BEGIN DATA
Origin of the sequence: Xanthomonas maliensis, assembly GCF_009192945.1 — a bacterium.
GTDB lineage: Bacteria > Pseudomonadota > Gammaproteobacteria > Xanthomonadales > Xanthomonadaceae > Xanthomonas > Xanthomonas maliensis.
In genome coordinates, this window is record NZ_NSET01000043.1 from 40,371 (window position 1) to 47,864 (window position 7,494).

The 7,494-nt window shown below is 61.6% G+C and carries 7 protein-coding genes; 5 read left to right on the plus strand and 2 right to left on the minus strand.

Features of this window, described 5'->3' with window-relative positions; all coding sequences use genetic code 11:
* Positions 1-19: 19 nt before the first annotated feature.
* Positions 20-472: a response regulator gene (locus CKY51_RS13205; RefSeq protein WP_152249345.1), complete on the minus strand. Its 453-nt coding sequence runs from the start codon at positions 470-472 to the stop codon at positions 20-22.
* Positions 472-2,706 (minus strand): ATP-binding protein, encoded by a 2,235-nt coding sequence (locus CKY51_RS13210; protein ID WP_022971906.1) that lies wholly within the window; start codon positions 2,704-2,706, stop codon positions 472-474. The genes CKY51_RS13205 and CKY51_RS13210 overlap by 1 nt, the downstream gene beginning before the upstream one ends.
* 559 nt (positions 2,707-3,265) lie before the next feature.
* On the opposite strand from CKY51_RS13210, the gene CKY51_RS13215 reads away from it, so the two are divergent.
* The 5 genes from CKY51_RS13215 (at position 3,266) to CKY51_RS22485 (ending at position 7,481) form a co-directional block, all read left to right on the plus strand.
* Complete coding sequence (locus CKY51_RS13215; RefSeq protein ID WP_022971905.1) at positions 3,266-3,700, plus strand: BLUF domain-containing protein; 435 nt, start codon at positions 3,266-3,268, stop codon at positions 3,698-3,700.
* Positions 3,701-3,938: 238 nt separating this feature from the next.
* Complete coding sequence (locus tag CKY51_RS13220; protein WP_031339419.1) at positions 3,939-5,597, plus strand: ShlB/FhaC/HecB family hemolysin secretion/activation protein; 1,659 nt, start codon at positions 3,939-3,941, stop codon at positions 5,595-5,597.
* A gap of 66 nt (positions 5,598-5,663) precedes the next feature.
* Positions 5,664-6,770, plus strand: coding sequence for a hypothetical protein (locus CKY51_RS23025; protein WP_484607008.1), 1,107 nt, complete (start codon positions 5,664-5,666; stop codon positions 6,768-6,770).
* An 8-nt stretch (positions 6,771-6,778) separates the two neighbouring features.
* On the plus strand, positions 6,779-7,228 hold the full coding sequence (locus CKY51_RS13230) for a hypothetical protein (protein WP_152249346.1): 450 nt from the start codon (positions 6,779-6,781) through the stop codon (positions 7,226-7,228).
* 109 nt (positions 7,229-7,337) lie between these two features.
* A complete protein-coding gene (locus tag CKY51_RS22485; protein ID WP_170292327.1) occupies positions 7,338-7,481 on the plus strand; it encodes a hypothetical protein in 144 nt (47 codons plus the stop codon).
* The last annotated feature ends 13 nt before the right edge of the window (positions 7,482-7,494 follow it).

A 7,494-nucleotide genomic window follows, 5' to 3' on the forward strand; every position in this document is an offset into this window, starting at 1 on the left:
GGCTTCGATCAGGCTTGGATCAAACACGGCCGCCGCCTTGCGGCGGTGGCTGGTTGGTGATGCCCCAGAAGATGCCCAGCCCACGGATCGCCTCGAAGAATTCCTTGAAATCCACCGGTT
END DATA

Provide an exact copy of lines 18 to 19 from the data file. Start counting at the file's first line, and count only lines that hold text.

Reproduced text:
* On the plus strand, positions 6,779-7,228 hold the full coding sequence (locus CKY51_RS13230) for a hypothetical protein (protein WP_152249346.1): 450 nt from the start codon (positions 6,779-6,781) through the stop codon (positions 7,226-7,228).
* 109 nt (positions 7,229-7,337) lie between these two features.